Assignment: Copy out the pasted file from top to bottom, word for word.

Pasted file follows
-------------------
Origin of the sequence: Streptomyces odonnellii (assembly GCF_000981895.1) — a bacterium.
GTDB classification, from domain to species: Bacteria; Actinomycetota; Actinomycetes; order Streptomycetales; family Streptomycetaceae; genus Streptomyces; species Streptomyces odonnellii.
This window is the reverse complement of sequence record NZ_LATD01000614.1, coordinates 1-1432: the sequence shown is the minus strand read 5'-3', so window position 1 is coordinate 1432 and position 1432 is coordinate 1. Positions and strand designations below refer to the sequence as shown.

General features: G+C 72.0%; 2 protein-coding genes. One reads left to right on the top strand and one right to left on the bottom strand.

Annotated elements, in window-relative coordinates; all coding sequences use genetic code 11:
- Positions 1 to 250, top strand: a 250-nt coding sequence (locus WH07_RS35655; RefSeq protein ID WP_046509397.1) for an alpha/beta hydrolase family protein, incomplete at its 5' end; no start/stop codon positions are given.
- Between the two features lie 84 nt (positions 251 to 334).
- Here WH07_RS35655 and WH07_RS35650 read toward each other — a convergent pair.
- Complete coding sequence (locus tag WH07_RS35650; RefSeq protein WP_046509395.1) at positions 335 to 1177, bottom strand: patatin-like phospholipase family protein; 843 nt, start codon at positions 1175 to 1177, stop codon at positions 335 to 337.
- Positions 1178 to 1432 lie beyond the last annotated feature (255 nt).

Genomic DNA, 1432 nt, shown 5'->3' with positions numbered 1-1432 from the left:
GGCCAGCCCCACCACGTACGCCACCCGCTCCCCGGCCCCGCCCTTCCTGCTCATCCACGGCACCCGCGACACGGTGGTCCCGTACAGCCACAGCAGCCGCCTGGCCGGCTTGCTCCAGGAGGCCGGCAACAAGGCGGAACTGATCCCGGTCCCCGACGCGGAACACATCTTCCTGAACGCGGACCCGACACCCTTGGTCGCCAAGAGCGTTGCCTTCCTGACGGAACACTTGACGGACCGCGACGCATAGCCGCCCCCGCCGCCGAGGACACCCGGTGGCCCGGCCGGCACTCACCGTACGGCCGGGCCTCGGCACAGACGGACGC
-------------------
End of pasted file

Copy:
Origin of the sequence: Streptomyces odonnellii (assembly GCF_000981895.1) — a bacterium.
GTDB classification, from domain to species: Bacteria; Actinomycetota; Actinomycetes; order Streptomycetales; family Streptomycetaceae; genus Streptomyces; species Streptomyces odonnellii.
This window is the reverse complement of sequence record NZ_LATD01000614.1, coordinates 1-1432: the sequence shown is the minus strand read 5'-3', so window position 1 is coordinate 1432 and position 1432 is coordinate 1. Positions and strand designations below refer to the sequence as shown.

General features: G+C 72.0%; 2 protein-coding genes. One reads left to right on the top strand and one right to left on the bottom strand.

Annotated elements, in window-relative coordinates; all coding sequences use genetic code 11:
- Positions 1 to 250, top strand: a 250-nt coding sequence (locus WH07_RS35655; RefSeq protein ID WP_046509397.1) for an alpha/beta hydrolase family protein, incomplete at its 5' end; no start/stop codon positions are given.
- Between the two features lie 84 nt (positions 251 to 334).
- Here WH07_RS35655 and WH07_RS35650 read toward each other — a convergent pair.
- Complete coding sequence (locus tag WH07_RS35650; RefSeq protein WP_046509395.1) at positions 335 to 1177, bottom strand: patatin-like phospholipase family protein; 843 nt, start codon at positions 1175 to 1177, stop codon at positions 335 to 337.
- Positions 1178 to 1432 lie beyond the last annotated feature (255 nt).

Genomic DNA, 1432 nt, shown 5'->3' with positions numbered 1-1432 from the left:
GGCCAGCCCCACCACGTACGCCACCCGCTCCCCGGCCCCGCCCTTCCTGCTCATCCACGGCACCCGCGACACGGTGGTCCCGTACAGCCACAGCAGCCGCCTGGCCGGCTTGCTCCAGGAGGCCGGCAACAAGGCGGAACTGATCCCGGTCCCCGACGCGGAACACATCTTCCTGAACGCGGACCCGACACCCTTGGTCGCCAAGAGCGTTGCCTTCCTGACGGAACACTTGACGGACCGCGACGCATAGCCGCCCCCGCCGCCGAGGACACCCGGTGGCCCGGCCGGCACTCACCGTACGGCCGGGCCTCGGCACAGACGGACGC